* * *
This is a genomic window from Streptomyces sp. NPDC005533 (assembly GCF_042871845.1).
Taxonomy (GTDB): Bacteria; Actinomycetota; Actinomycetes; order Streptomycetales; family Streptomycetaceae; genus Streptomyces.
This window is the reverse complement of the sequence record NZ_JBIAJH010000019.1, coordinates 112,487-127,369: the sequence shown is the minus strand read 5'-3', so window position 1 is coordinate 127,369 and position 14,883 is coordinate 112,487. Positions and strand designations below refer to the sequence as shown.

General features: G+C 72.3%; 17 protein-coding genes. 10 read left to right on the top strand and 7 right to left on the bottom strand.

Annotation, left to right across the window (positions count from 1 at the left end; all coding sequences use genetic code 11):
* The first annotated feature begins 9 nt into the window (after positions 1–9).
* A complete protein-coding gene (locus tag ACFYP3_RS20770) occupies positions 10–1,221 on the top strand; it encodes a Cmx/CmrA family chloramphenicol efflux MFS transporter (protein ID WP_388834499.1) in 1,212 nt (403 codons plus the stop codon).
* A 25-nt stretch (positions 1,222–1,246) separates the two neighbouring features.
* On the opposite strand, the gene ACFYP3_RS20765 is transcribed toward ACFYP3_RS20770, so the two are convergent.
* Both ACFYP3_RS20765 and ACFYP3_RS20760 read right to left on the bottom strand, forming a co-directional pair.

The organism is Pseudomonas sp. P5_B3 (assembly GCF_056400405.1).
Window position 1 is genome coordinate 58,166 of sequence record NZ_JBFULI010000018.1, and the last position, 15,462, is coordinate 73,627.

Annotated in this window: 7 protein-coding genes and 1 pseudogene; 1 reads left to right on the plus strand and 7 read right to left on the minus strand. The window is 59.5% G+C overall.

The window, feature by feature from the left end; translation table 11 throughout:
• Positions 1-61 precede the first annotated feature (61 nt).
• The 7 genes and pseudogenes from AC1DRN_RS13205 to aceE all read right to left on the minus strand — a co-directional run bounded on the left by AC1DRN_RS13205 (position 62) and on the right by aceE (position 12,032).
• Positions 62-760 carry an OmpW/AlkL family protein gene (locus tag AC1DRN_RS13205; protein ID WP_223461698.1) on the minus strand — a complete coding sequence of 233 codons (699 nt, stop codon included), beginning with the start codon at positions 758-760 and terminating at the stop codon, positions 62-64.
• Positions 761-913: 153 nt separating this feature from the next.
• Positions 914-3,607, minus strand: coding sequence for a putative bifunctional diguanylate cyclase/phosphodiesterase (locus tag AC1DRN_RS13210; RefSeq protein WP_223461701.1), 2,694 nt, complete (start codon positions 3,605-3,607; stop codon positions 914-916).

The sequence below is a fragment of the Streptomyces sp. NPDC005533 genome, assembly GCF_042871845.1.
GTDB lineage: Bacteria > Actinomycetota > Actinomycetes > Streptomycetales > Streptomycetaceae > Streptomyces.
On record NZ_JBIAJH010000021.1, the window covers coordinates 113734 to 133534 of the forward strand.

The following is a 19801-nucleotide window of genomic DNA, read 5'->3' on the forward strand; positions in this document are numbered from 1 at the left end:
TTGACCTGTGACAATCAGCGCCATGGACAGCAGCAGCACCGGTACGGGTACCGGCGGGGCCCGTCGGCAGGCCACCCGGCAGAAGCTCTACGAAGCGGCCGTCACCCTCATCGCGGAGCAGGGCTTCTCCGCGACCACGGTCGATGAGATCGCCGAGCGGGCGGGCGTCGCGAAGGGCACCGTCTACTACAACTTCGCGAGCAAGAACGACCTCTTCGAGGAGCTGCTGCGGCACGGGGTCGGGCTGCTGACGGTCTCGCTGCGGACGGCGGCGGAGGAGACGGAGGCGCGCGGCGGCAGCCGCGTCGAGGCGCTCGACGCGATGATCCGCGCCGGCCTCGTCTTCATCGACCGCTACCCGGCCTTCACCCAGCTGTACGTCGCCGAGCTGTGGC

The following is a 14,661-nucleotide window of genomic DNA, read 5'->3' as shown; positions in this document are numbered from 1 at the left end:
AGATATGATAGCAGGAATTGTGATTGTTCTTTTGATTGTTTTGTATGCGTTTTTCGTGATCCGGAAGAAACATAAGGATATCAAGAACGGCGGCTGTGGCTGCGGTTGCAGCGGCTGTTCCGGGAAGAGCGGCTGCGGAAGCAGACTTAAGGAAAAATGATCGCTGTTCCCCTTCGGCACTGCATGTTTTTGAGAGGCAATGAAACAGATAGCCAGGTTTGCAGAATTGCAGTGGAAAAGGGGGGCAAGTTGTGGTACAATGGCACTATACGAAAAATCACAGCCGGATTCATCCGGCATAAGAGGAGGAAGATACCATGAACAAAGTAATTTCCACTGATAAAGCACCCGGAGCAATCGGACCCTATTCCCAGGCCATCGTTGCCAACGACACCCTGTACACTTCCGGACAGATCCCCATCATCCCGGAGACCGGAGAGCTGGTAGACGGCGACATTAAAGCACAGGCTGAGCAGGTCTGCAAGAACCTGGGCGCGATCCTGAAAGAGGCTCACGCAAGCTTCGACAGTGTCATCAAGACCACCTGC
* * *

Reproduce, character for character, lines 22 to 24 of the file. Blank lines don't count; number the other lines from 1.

On record NZ_JBIAJH010000021.1, the window covers coordinates 113734 to 133534 of the forward strand.

The following is a 19801-nucleotide window of genomic DNA, read 5'->3' on the forward strand; positions in this document are numbered from 1 at the left end:
TTGACCTGTGACAATCAGCGCCATGGACAGCAGCAGCACCGGTACGGGTACCGGCGGGGCCCGTCGGCAGGCCACCCGGCAGAAGCTCTACGAAGCGGCCGTCACCCTCATCGCGGAGCAGGGCTTCTCCGCGACCACGGTCGATGAGATCGCCGAGCGGGCGGGCGTCGCGAAGGGCACCGTCTACTACAACTTCGCGAGCAAGAACGACCTCTTCGAGGAGCTGCTGCGGCACGGGGTCGGGCTGCTGACGGTCTCGCTGCGGACGGCGGCGGAGGAGACGGAGGCGCGCGGCGGCAGCCGCGTCGAGGCGCTCGACGCGATGATCCGCGCCGGCCTCGTCTTCATCGACCGCTACCCGGCCTTCACCCAGCTGTACGTCGCCGAGCTGTGGC